Monday, April 10, 2017

The Retirement Catch-Up Guide & The Everything Investing in Your 20s and 30s (Book Reviews/Notes)

Although retirement is more than a decade off for me, I have been reading some books about how to prepare for it.

One of the books was The Retirement Catch-Up Guide by Ellen Hoffman. The book has 54 real-life lessons about how to boost your future resources now.

Some of the suggestions include:

- Make a list of every job you have ever had. Then try to remember if there were any retirement benefits from that job.
- Go through all financial papers and put them together.
- Look at the Pension Benefit Guaranty Corporation to see if your name is on the list. They have about 10,000 people whose pensions they were prepared to distribute - if the agency could find them.  (I checked unclaimed pensions for our family, my parents, or grandparents.)
- Invest in an IRA each year. Use the same account so you're not assessed multiple fees and have to deal with a lot of paperwork.
- You may have to get another job - even if it is later in life. Identify personal accomplishments on which you can build your future. Look decade by decade.
- Calculate all your expenses and income. See forms on
- Institute a plan to reduce spending. Two places to get ideas: and .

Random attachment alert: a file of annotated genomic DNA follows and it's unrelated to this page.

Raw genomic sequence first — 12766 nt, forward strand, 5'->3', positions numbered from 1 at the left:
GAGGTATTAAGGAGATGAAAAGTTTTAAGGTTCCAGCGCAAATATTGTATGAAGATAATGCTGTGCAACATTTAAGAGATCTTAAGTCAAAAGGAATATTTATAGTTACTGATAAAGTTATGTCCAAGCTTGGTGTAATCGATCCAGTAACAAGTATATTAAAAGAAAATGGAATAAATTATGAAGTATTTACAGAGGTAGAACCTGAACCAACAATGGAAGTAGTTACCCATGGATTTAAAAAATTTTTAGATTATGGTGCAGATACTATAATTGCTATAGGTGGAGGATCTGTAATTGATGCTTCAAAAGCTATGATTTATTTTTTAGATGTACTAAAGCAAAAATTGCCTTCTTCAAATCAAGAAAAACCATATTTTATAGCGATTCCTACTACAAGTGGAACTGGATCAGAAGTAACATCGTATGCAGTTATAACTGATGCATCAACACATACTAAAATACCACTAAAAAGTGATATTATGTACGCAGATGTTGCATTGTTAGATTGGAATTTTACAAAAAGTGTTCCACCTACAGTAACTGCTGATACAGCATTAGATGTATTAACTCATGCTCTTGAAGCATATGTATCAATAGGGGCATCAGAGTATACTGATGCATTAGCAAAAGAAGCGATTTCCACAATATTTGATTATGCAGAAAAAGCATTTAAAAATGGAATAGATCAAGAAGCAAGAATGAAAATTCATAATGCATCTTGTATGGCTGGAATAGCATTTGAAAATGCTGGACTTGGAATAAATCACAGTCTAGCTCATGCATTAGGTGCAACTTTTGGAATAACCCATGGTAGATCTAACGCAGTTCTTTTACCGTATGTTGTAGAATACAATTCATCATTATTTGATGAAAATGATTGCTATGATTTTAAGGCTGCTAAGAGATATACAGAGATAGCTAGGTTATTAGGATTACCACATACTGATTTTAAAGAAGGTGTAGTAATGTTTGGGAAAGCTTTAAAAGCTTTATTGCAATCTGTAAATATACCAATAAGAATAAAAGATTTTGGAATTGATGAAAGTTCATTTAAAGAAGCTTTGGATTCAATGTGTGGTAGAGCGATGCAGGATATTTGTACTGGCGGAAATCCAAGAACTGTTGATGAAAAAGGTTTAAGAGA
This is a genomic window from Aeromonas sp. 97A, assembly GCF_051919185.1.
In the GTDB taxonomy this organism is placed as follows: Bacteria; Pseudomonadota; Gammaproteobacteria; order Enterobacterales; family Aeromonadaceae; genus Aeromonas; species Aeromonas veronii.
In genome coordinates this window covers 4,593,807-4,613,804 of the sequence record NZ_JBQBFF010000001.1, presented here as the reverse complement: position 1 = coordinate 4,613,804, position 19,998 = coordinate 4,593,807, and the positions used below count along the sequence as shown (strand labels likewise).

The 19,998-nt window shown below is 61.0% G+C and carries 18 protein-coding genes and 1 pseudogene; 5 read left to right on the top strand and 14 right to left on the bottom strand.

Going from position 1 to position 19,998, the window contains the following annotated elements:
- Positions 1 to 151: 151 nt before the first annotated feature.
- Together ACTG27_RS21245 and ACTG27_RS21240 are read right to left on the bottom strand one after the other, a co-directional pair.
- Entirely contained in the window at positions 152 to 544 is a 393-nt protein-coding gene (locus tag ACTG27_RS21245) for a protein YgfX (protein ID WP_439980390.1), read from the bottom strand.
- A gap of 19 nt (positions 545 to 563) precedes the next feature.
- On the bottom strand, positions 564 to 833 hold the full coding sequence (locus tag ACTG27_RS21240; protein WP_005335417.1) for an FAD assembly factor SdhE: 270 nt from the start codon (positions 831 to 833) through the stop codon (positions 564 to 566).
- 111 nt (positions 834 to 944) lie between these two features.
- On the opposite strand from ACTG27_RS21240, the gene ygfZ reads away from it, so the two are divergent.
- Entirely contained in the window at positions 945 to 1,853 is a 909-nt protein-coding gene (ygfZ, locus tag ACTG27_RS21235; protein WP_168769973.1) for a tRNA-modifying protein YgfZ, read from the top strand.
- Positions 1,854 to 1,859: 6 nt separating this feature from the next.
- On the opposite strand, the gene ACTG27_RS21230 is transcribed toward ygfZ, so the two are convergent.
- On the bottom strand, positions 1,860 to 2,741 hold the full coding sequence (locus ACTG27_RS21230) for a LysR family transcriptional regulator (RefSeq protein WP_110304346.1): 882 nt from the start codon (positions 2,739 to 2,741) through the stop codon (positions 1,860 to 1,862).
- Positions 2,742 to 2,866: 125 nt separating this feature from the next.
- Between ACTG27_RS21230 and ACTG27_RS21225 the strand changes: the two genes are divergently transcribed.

The other book I read was The Everything Investing in Your 20s and 30s by Joe Duarte. This is more for Sophia and Olivia (even though they aren't that old yet), and helping them with laying a strong financial foundation.

There were some helpful ideas mentioned in this book too:

- Pay off as much debt as possible before you start investing. Debt is a drag on yoru ability to save. Think of debt as a big sack of potatoes that you carry on your back everywhere you go. By paying debt, you are taking that big weight off of your financial shoulders. Being lighter makes you move faster.
- Achieving diversification. Diversification requires thought and an understanding of the purpose of your portfolio.
     => Be clear when setting your investment goals. Consider your time frame, your risk tolerance, and purpose of your portfolio (e.g., long-term growth for retirement, current income, or both)
     => Choose quality over quantity. Pick one fund at a time.
     => Keep it simple. When you've chosen a fund that meets your criteria, don't add a similar fund.
- Consult a good financial planner to help you put together, monitor, and adjust your long-term financial plan.
- Get a grip on your taxes. Meet with and use a CPA.
- Protect your life, your home, and your future.
- Invest in a 529 Plan. When college arrives, you can use the money you've saved over the years to pay for qualified higher education costs (e.g., fees, books).
- Invest in an IRA early on - even if you are working part time.
- Roth IRAs - you pay the taxes on the contributions as you add the money to the account so you don't pay taxes when you make withdrawals.

No comments: